The entire motor assembly is soft-mounted with silicone grommets.

Measuring the Arctic Fan 12L fairly was a challenge; its unconventional design caused serious issues with our original technique for measuring airflow. In fact, the fan's unusual characteristics were a factor in our recent decision to update our airflow testing methodology, as our previous technique produced results that were unrealistically low. Our new system of measurement brought the Arctic Fan 12L back in line with our expectations, though it still seemed to produce slightly less airflow overall. However, the difference was no more than 5~10% — not enough to worry about from a thermal perspective.

The small disadvantage in airflow proved to be a larger disadvantage when the fan was compared to other fans at 25 CFM. That 5~10% difference was enough to make the Arctic Fan 12L clearly audible at 25 CFM where other fans managed to disappear, since the Arctic Fan had to spin faster to produce the same amount of airflow. Were it not for this disadvantage, the Arctic Fan would be worthy of recommendation, but unfortunately, it doesn't quite keep up.

The noise character was a low growling hum that got smoother as the fan speeded up. The fan was inaudible from a distance of one meter below about 6V, but moving closer the sound became clearly audible and was quite rough-sounding. Above this level, the noise became smoother and more pleasant to listen to, but it also increased in volume. It was difficult to find a balance between low volume and good noise character.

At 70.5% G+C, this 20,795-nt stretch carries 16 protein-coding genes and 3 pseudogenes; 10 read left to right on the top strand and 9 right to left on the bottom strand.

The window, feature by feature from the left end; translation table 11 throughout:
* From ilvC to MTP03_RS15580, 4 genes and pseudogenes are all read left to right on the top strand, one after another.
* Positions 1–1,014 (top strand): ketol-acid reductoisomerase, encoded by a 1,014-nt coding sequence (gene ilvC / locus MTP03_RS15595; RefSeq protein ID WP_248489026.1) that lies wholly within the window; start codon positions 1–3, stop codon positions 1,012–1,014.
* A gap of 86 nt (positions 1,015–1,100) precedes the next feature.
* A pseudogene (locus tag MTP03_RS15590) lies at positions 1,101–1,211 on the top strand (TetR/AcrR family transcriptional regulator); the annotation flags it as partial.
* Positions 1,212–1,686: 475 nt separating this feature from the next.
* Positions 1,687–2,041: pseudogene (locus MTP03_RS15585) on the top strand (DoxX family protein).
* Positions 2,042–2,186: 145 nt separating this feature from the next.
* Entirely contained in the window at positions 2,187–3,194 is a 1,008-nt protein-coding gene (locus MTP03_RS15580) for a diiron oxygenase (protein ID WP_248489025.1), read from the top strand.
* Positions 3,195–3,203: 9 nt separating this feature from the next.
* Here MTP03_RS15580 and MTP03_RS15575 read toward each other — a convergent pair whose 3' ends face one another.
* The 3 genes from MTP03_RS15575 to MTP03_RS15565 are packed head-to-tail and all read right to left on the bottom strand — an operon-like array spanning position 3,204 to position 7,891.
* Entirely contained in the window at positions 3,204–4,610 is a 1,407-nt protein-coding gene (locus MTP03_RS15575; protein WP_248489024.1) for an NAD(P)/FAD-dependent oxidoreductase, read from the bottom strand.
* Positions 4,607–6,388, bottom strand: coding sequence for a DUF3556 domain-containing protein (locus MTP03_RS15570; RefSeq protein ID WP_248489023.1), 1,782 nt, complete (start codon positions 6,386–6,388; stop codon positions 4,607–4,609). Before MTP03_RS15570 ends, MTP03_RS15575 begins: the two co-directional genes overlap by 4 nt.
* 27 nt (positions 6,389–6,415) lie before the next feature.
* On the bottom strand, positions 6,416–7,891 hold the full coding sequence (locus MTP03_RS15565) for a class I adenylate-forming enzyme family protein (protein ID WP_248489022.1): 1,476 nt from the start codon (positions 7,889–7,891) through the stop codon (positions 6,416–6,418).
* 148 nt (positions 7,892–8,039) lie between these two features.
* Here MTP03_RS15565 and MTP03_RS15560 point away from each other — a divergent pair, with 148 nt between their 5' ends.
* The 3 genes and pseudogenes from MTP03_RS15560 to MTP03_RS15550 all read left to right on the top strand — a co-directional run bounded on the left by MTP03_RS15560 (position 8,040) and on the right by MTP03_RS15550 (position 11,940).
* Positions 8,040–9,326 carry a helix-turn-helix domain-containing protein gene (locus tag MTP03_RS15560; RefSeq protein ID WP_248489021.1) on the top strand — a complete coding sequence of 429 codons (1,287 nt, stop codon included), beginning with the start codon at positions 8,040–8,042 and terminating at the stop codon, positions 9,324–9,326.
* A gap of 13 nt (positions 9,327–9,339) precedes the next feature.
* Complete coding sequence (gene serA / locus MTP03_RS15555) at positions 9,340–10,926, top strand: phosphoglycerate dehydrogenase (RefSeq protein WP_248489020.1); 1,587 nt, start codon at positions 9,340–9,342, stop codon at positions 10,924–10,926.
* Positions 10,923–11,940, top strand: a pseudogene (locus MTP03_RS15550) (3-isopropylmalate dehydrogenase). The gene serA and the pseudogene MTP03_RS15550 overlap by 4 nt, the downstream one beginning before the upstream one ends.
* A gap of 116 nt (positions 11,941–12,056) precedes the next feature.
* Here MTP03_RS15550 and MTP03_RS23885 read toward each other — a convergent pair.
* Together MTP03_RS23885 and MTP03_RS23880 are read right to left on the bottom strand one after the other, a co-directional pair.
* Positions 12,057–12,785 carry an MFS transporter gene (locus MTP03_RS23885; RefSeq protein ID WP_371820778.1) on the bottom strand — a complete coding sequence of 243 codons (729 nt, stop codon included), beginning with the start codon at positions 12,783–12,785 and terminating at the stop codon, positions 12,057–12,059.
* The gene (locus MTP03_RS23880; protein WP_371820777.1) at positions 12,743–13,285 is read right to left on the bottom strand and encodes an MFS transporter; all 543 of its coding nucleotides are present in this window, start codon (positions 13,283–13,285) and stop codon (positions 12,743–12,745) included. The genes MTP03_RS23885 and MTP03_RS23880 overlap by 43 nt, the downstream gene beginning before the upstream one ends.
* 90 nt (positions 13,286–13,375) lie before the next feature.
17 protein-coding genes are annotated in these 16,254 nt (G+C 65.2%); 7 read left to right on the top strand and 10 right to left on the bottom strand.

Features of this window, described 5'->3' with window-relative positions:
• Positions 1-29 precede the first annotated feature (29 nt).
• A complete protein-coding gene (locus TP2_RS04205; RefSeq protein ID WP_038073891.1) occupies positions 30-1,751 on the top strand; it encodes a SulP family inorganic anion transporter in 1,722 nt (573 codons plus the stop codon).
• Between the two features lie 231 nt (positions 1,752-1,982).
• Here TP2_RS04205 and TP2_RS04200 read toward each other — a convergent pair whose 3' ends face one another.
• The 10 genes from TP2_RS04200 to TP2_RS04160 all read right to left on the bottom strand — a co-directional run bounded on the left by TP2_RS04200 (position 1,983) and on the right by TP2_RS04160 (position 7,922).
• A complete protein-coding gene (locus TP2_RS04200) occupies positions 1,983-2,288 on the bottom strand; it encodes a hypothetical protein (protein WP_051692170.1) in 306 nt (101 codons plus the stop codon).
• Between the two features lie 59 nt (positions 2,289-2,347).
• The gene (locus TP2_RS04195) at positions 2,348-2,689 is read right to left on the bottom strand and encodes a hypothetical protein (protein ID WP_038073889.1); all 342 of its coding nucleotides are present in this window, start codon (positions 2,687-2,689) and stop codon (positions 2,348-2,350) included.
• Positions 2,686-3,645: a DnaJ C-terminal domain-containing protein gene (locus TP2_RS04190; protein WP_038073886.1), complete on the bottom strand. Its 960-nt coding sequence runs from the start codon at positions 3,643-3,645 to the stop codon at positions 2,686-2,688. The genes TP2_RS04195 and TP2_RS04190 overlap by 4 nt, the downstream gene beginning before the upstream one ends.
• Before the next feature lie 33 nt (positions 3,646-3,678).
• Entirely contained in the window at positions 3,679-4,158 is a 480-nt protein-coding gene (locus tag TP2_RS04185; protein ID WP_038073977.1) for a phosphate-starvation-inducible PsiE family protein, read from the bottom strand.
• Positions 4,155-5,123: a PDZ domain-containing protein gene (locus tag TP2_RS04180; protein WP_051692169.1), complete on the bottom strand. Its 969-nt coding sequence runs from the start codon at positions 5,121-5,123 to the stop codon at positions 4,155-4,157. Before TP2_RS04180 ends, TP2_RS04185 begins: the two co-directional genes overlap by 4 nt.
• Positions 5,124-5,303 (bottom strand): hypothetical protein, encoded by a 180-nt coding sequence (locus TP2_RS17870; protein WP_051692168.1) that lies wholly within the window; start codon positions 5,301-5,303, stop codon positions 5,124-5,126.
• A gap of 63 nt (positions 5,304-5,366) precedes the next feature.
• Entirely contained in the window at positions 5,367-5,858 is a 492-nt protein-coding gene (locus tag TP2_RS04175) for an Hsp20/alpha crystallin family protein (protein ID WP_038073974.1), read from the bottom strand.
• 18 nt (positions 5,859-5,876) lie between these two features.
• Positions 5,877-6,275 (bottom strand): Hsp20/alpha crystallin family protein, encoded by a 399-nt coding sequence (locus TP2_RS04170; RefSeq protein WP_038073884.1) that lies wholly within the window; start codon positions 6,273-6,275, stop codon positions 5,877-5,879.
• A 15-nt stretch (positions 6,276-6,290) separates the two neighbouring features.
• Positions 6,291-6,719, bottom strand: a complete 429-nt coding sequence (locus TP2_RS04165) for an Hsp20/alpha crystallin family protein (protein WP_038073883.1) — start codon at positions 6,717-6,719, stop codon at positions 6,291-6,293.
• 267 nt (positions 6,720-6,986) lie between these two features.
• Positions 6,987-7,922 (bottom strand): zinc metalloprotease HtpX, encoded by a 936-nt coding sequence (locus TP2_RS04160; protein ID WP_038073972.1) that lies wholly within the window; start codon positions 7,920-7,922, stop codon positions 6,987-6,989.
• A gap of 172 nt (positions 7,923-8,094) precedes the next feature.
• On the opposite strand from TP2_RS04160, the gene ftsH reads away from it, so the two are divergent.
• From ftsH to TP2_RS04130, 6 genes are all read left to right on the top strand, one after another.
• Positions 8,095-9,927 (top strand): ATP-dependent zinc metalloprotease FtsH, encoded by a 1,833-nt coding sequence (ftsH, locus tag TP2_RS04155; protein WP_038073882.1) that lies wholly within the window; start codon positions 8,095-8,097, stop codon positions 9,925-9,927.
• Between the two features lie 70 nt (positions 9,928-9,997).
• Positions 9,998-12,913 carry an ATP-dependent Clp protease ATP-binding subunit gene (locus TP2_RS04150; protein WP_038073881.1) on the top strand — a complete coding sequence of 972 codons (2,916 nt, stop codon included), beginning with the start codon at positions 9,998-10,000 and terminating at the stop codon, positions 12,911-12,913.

The silicone grommets surprised us in that they didn't seem to do much to stop vibration. In fact, the Arctic Fan had more vibration that most of the other fans. Ironically, this is likely a result of the frameless design. Generally, fans with heavy, solid frames exhibit less vibration because they have more inertia to resist motion. With such a lightweight frame, the Arctic Fan literally hummed with motion, the grommets moving along with everything else. It's possible the fan would perform better when hard-mounted to a solid case, but our free-air tests weren't encouraging.

Noise Recording